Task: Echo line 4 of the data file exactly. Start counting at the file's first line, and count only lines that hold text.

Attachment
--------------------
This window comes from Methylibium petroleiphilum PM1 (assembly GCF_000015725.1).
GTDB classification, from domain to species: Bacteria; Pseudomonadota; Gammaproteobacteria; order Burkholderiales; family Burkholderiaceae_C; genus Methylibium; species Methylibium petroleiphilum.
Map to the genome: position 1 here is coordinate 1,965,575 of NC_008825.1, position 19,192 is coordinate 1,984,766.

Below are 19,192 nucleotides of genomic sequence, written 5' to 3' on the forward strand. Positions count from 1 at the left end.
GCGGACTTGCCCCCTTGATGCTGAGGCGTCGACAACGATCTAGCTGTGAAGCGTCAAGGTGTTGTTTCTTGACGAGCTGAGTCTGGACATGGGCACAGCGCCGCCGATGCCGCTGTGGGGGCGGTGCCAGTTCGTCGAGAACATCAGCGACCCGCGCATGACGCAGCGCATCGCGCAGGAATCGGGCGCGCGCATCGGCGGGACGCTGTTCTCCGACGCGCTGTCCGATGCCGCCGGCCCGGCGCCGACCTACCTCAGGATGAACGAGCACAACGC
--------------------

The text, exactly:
Below are 19,192 nucleotides of genomic sequence, written 5' to 3' on the forward strand. Positions count from 1 at the left end.